leading ELECTRIC CARS: the charge
Right now the entire human race has car trouble. There are about a billion of them, they are polluting our atmosphere, and they are running out of affordable fuel.
Most serious commentators now agree that Peak Oil has either already happened or will happen in the next few years. This means oil will become increasingly costly and risky to extract, and the price of a tank of petrol or diesel is on a long-term upward spiral, making the electric alternative increasingly attractive.
We may have got used to seeing the occasional hybrid gliding along our roads, but there are currently only a handful of all-electric private vehicles cruising New Zealand’s streets. The newly formed Association for the Promotion of Electric Vehicles (APEV) of New Zealand is hoping to change that. Kick-started with cash from the chairman of APEV in Japan, the association is being hosted in the NZ Clean Energy Centre in Taupo.
Freshly appointed APEV executive director Rob McEwen said: “The benefits of electric vehicles are numerous, including reducing the almost $8 billion a year we send overseas to oil companies, reducing greenhouse gasses that contribute to global warming and increasing our energy security through the use of local renewable electricity.”
Nissan, Mitsubishi and General Motors all have mass-produced electric cars on the market, and all the other major manufacturers look set to follow suit within the next five years, including prestige names like BMW, Mercedes and Audi. APEV is working with the producers, as well as trade associations, parts manufacturers and suppliers. But they are also looking for opportunities for kiwi companies to get involved in this growing global market.
Currently the main thing stopping motorists from switching to electric is the cost. The Mitsubishi iMiEV four-door hatchback is currently priced at $60,000, more than double the price of its 1.5 litre petrol equivalent, and the same price as a new two-litre BMW.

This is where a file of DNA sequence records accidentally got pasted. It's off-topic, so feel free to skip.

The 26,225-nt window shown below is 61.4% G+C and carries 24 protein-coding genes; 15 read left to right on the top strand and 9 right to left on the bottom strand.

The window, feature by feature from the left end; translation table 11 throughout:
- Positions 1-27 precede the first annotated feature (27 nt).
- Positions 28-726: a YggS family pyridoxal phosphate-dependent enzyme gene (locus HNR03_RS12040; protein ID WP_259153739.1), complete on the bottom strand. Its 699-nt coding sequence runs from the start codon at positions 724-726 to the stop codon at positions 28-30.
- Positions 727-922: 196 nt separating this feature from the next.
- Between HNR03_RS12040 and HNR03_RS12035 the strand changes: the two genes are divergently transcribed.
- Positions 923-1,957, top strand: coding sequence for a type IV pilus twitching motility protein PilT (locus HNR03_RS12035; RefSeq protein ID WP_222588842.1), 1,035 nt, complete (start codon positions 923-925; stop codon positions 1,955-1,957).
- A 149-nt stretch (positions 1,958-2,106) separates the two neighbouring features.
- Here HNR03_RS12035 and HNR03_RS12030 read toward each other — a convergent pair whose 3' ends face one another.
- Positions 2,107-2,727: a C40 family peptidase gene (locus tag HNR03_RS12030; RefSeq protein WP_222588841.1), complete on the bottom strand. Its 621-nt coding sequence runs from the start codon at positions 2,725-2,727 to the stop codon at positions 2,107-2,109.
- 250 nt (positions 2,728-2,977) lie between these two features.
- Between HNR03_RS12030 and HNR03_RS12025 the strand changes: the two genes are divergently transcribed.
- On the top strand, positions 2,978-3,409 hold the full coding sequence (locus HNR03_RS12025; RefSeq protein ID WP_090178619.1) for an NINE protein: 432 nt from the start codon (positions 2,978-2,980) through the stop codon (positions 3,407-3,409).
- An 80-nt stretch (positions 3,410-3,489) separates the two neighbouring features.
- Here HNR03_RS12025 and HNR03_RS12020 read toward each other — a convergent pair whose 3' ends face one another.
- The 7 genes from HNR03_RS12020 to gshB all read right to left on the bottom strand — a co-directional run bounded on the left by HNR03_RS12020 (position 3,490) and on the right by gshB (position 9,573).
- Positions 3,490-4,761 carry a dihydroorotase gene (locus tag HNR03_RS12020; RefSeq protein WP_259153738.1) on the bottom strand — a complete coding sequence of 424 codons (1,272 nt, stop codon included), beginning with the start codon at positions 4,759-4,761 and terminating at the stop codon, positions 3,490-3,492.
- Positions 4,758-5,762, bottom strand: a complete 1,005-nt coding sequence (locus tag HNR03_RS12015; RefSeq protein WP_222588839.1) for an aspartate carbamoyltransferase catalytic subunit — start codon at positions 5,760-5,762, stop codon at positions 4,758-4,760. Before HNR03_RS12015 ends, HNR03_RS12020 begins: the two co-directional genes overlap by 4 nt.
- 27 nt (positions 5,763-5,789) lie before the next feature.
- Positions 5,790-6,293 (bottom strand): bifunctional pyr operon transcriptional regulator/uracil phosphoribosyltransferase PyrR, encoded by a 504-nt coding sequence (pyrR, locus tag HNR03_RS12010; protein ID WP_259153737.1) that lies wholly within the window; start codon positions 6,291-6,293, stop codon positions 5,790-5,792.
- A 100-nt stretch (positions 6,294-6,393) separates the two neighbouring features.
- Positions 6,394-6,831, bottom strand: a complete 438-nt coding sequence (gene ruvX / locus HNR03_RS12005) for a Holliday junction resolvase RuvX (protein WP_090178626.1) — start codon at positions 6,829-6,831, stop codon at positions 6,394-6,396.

McEwen says: “Preliminary studies show that the majority would be happy to drive an electric vehicle if we could make the numbers work. All other things being equal, if the iMiEV was the same price as its petrol brother, they would be flying off the shelves.” The major players are obviously aware of this, and are working to bring the price down. This includes proposals to lease the vehicle battery packs rather than selling them, both to reduce the initial spend and create opportunities for future upgrades.
As well as new cars, there is also a growing interest in converting conventional cars to electric power. Conversion guidelines are now in place, and certifiers are being trained to inspect work to ensure it meets an acceptable standard. The aim is to get conversion prices for existing cars to about $20,000, or about $10,000 if the battery system is leased.
In the past another hurdle was whether an electric car would be fast enough, but with a growing number of electric racing cars out there, and the mass-produced Tesla Roadster Sport clocking up 0 – 100 kph in 3.7 seconds those doubts have all but disappeared. Instead people fear running out of batteries before their drive is done.
But McEwen points out that about 90% of New Zealand’s cars in are driven less than 85km per day, which is well within the range of today’s electric vehicles. And with so many homes in New Zealand already equipped with powered up garages suitable for charging, he believes there is little now standing in the way of a motoring revolution.
Nissan, Mitsubishi and General Motors all have mass-produced electric cars on the market, and all the other major manufacturers look set to follow suit within the next five years.